West Palm Beach, FL. For those old enough to remember, the scenes of the U.S. departure from Afghanistan bring to mind what took us there twenty years ago. On September 11, 2001, I was an undergraduate student at a Christian college. We learned that something had happened in the cafeteria that morning. People were gathered around the television, learning that a plane had hit one of the World Trade Center towers. We ate breakfast without realizing the seriousness of it all, then we went to class. My professor canceled class and turned on the television to watch with us. As we watched, we began to recognize the gravity of the situation. The towers fell. We saw people running from clouds of smoke, people fleeing danger in American streets. There were reports of other attacks. Something had happened at the Pentagon. No one knew when it would end, no one knew what would happen next. We worried about the White House, we worried about people we knew. I thought mostly about my father, who was in the Army. I was sure he would be sent to war. I was a regular writer and sometime editor for the college newspaper, so I also wrote something. This ran in the September 14 edition of the Swinging Bridge:
As we all know, on Tuesday, September 11, the U.S. was faced with what seemed impossible. The horrific day seemed filled with visions from films or nightmares, certainly not reality. These attacks are being heralded as the “Second Pearl Harbor.” Whether or not “Remember September 11” becomes a rallying cry for various offenses, the world has changed for Americans. It was a day that will be remembered, for many as the death date of the innocence and the idealism of our generation.
The breadth of the effects of this cataclysmic turn of events is hardly a thing to be comprehended. As the days pass our numbness will gradually turn to pain and then an ache as we realize what has been lost. It is more than our feeling of safety that has been violated. We have been stripped of our eloquence, our comprehension, our ignorance and our Eden-like vision of America, where there may be some evil inside, but the outside is powerless. Answers elude us, refusing to come quickly or easily. There is no American in the world who will not be affected by this tragedy. If not through personal loss, all will be touched through the changes in American doctrine and actions. This nightmare will remain always in the back of American minds and foreign policy, lurking in the subconscious and creeping to the forefront of our thoughts and tongues.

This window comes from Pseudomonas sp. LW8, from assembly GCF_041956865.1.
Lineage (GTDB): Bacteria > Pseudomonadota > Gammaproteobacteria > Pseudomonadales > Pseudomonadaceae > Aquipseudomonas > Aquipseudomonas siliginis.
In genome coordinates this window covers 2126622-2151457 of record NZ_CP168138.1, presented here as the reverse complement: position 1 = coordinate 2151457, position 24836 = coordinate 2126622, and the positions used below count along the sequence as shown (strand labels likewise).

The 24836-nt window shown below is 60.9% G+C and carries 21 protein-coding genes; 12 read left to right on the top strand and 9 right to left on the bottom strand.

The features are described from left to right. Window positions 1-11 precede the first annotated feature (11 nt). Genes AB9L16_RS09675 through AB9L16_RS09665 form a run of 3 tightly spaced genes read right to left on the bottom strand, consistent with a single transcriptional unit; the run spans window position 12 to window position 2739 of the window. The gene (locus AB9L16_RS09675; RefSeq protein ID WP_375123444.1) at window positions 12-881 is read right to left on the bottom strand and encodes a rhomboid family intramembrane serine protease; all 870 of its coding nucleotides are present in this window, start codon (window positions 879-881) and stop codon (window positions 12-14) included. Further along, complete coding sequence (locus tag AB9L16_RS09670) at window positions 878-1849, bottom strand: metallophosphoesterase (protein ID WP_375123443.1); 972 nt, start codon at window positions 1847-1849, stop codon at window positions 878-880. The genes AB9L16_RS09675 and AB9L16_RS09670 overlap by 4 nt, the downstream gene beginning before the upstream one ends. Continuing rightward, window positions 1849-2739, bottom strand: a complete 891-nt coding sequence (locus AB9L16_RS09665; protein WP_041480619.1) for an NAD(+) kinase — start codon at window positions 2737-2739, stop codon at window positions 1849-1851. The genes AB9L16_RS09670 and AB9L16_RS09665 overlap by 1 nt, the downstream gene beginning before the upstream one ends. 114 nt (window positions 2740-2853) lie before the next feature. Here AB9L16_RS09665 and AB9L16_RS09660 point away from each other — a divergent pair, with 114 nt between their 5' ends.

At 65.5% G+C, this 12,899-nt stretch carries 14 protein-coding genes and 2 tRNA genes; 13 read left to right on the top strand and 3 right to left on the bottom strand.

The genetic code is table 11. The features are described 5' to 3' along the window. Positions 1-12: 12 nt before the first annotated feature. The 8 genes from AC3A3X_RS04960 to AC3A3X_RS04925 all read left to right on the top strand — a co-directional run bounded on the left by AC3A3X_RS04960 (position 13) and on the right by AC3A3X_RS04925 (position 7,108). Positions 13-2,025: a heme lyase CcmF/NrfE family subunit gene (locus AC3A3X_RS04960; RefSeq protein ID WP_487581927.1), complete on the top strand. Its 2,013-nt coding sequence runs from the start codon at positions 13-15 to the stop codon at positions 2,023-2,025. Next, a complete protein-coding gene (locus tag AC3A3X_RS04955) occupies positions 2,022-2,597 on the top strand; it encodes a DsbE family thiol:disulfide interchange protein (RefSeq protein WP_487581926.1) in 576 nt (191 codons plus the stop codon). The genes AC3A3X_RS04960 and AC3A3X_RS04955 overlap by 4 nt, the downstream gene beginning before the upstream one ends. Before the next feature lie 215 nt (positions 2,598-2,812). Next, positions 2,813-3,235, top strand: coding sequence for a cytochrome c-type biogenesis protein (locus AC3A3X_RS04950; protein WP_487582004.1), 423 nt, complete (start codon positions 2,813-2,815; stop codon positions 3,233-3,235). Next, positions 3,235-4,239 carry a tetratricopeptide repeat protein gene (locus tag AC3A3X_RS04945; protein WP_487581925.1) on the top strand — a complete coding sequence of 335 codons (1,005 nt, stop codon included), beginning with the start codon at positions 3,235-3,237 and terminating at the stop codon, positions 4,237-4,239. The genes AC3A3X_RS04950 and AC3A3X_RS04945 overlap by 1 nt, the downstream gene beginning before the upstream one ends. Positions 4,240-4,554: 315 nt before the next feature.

During this time of crisis, we must remember not just to watch the skies, but to watch ourselves. As our veins begin to pump red, white and blue blood, we must guard our hearts against the excesses of vengeance. We must not support irresponsible aggression. We must foster thoughtful progress over knee-jerk reaction as we struggle to grasp the depth of the new reality we now inhabit. We must not forget the value of reflection and change. America is a land of hope eternal, and we must now progress from our loss in a manner that bestows hope on those everywhere who already live in the shattered world we have just entered.
America was an interesting and almost unfamiliar place for the next few weeks. Flags were everywhere. All bridges and overpasses were suddenly festooned. Politicians agreed on things. Everything was canceled. We were in collective shock and mourning. How could you have a birthday party or play sports after what had happened? You couldn’t. And then gradually, you could. The Yankees played a home game. We cried and entered a new stage of grief. Everyone started saying that if you don’t live your life and enjoy things, “the terrorists win.” (People said that for years.) Workers sifted the rubble in New York and the nation prepared for battle. We were going to triumph.